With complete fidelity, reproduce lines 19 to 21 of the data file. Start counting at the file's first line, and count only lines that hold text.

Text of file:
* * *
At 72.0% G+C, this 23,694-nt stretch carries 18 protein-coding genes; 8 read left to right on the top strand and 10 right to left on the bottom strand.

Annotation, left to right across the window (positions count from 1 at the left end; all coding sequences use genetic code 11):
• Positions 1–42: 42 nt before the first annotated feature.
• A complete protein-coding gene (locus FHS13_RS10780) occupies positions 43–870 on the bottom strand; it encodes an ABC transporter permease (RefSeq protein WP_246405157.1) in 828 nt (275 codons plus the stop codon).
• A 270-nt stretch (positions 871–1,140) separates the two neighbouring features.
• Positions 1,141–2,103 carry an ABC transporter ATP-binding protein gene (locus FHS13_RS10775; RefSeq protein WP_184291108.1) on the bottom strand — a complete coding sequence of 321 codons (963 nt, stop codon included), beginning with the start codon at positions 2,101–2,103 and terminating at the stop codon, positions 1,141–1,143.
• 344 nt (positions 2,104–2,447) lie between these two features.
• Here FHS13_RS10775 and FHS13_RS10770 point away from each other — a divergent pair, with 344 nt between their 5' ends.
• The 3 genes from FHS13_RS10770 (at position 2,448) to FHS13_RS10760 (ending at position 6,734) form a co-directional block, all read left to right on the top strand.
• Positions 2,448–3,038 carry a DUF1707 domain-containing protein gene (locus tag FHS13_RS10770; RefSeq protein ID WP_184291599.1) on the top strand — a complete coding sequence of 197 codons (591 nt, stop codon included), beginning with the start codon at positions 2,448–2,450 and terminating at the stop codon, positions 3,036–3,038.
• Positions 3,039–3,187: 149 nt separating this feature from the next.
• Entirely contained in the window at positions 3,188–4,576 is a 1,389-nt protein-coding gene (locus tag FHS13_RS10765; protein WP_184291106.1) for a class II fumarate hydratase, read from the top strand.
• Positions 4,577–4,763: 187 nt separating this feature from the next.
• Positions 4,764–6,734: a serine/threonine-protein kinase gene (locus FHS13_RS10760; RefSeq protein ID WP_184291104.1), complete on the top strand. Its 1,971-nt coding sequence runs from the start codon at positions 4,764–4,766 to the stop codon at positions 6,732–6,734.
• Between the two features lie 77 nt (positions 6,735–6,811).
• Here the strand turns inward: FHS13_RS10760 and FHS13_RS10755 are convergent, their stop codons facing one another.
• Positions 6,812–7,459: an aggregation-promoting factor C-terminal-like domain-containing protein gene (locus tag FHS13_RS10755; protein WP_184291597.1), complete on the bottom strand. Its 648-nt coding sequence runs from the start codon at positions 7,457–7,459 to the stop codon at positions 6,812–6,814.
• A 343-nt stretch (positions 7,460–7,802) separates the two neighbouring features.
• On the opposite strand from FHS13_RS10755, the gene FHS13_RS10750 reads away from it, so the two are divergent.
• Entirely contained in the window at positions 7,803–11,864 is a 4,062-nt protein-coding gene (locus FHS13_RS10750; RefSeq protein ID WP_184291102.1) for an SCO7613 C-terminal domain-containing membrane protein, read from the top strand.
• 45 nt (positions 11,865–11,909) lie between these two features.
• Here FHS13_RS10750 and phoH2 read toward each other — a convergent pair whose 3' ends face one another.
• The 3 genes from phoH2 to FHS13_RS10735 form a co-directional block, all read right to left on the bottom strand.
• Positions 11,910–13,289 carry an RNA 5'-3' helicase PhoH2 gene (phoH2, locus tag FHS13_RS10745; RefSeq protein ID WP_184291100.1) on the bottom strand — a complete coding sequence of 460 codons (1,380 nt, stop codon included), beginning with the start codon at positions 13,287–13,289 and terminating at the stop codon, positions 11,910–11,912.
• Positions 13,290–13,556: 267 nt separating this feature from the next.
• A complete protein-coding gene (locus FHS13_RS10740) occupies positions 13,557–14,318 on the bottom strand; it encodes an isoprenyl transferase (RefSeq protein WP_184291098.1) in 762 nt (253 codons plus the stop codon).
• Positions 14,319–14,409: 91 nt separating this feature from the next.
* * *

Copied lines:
• On the opposite strand from FHS13_RS10755, the gene FHS13_RS10750 reads away from it, so the two are divergent.
• Entirely contained in the window at positions 7,803–11,864 is a 4,062-nt protein-coding gene (locus FHS13_RS10750; RefSeq protein ID WP_184291102.1) for an SCO7613 C-terminal domain-containing membrane protein, read from the top strand.
• 45 nt (positions 11,865–11,909) lie between these two features.